Geoplast Blog

Water-wise gardening: the benefits of green spaces while saving water

With the recent drought in some countries of the world such as South Africa and California, homeowners have become savvier in their water use. As the demand for this precious resource grows, so will its price along with legislation discouraging excessive use. Many have resorted to installing rainwater harvesting or greywater systems (properly filtered), whilst others have installed boreholes to utilize groundwater.

Despite these measures, some homeowners have chosen to give up having a garden in order to avoid the problem of not being able to water it properly. However, green spaces are a great benefit to our environment. They filter pollutants and dust from the air, they provide shade and lower temperatures in urban areas, and they even reduce erosion of soil into our waterways. It is, therefore, important to garden for the future.

Water-wise gardens focus on plant varieties that thrive with little water, so they cut down water usage while being still beautiful. It is sometimes assumed that water-wise planting means only using succulents or aloes, but this is not necessarily the case, and there are many species that may not be considered ‘succulent’ but are nonetheless beneficial in their own way to help you conserve water in your garden.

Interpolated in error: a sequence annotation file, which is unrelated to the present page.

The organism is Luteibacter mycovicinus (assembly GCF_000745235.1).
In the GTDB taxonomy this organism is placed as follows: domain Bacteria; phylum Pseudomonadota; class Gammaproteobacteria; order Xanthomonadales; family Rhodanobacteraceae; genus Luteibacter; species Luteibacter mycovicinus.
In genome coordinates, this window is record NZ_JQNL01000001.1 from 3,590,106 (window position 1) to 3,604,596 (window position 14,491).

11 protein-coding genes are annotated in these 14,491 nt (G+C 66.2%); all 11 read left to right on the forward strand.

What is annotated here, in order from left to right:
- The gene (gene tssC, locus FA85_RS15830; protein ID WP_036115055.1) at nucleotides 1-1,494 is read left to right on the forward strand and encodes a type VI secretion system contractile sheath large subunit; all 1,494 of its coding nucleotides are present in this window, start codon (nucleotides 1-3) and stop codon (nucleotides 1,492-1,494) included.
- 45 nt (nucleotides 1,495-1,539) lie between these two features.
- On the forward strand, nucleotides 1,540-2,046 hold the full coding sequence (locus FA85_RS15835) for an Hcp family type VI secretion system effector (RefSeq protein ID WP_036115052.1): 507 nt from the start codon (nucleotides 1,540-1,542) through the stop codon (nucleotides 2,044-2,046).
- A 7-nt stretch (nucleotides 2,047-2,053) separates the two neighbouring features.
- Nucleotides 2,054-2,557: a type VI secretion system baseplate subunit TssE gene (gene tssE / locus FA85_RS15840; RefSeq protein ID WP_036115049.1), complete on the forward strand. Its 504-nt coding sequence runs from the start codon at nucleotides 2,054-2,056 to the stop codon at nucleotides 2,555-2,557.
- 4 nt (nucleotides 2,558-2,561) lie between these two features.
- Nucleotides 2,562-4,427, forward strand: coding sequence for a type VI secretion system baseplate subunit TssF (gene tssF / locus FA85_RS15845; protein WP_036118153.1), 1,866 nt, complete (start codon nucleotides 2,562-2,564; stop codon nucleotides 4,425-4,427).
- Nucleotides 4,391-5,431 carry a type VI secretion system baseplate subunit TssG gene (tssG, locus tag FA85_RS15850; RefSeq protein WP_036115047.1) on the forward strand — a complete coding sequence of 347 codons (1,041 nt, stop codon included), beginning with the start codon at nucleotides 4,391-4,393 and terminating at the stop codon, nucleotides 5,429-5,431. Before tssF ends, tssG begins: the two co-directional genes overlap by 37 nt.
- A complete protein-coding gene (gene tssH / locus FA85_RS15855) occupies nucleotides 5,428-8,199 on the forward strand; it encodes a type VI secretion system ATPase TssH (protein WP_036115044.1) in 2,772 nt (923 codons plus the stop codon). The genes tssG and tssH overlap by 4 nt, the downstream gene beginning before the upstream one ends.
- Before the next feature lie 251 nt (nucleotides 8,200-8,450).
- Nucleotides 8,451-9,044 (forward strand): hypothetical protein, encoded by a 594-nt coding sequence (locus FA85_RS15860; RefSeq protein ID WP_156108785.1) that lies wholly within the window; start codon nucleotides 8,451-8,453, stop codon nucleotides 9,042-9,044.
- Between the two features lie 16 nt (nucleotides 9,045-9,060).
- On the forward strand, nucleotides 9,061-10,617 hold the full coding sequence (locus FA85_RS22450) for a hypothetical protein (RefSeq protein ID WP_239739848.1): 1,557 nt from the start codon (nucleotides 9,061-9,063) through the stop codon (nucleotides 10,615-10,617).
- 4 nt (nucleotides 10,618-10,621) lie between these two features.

A list of the top 10 water-wise plants could therefore be:

  1. Agapanthus
  2. Aloes
  3. Cape Honeysuckle
  4. Clivia
  5. Lavender
  6. Plumbago
  7. Rosemary
  8. Star jasmine
  9. Strelitzia
  10. Succulents

In order to create gardens that dramatically lower their watering requirements, as well as reducing their maintenance costs, you will then need to follow some tips:

  • Go indigenous, planting what occurs naturally in your area. Exotic plants often need more water;
  • Identify microclimates in your garden and position plants in areas best suited to them;
  • Group plants with similar water need together so you don’t overwater less-thirsty plants while attending to the thirsty ones;
  • Use mulch to stop moisture escaping;
  • Build windbreaks to stop the wind from drying out soil;
  • Replace lawn with ground cover or paving;
  • If you keep some lawn, don’t mow it too short, as this lets the roots dry out quicker.